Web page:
The Baltimore Ravens had themselves a pretty good weekend. Not only did they watch the Cincinnati Bengals get blown out by the Cleveland Browns, thereby ensuring them a temporary hold on the outright lead in the AFC North, they also acquired a star defender in the form of Chicago Bears linebacker Roquan Smith.
Smith, a former top-10 draft pick back in 2018, currently leads in the NFL in tackles and has two interceptions, two and a half sacks, three passes defensed, and four tackles for loss. He also had a contract that expires after this season.
The fact that they were unable to get quarterback Lamar Jackson signed to an extension this offseason could potentially greatly impair their ability to retain Smith beyond this season, however, so they will undoubtedly have to use the franchise tag on Jackson to prevent him from hitting the open market.
While there are obviously no official details, the belief is that the end point for negotiations between Jackson and the Ravens came down not to dollar amounts but guarantees. He wanted a fully-guaranteed contract like that the Browns gave Deshaun Watson. Every other team that isn’t the Browns is trying really hard not to give any players such deals.
The problem is that teams are only allowed to franchise or transition tag one player per offseason. As Mike Florio notes for Pro Football Talk, another curious factor is the fact that both Jackson and Smith are their own representation.
Jackson has already previously stated that he would not negotiate in-season, even though the Ravens are a team that has proven time and again that they are very much willing to do so. It is not known if Baltimore and Smith could possibly work out an extension before the season is over.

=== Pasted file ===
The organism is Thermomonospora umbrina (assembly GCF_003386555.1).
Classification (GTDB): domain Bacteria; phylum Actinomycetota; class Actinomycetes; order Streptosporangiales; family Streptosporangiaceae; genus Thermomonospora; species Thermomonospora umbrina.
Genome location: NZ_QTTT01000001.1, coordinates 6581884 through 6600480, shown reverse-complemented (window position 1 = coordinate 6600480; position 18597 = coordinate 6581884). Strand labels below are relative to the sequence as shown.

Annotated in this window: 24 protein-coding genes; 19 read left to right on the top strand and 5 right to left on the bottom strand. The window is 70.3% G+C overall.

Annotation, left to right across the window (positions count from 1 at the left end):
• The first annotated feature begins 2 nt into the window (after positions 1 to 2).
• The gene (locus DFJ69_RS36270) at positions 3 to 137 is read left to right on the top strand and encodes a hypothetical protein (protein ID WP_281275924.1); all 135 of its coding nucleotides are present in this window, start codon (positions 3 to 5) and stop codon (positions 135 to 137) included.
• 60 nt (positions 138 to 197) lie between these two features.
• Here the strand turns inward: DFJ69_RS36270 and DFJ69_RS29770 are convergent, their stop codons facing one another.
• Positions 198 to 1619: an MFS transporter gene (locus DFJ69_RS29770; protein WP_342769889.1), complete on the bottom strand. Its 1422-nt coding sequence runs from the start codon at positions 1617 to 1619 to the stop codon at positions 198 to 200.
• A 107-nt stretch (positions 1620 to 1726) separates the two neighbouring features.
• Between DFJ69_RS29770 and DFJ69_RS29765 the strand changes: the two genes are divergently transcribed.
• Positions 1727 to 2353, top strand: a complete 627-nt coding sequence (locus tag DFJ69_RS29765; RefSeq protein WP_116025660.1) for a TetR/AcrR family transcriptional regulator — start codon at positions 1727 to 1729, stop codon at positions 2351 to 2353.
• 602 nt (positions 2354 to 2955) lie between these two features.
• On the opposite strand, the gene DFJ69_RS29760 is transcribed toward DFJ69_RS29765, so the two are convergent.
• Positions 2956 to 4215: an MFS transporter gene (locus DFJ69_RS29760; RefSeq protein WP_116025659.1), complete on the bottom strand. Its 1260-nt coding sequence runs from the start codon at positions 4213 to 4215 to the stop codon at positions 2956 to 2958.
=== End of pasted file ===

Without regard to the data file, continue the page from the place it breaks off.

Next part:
It is worth reminding that that is something they did pull off a few years ago when they acquired cornerback Marcus Peters. They acquired him in mid-October, 2019 via trade, and then signed him to an extension in late December.
Something similar could, in theory, happen with Smith. But what if it doesn’t? The Ravens gave up second- and fifth-round picks to get him. That’s not an insignificant investment, and it would be quite a price for a one-year rental. Or rather half a year. If one of them isn’t signed by the tag deadline, the one who doesn’t get tagged wouldn’t have much motivation not to wait and explore the open market
Knowing the Ravens, it is very likely that they have every intention to get Smith under contract before he hits free agency, on whatever timeline that occurs. But things can always go wrong. And players who represent themselves are less predictable. Who would have imagined a year ago that Jackson would not be signed to an extension by now?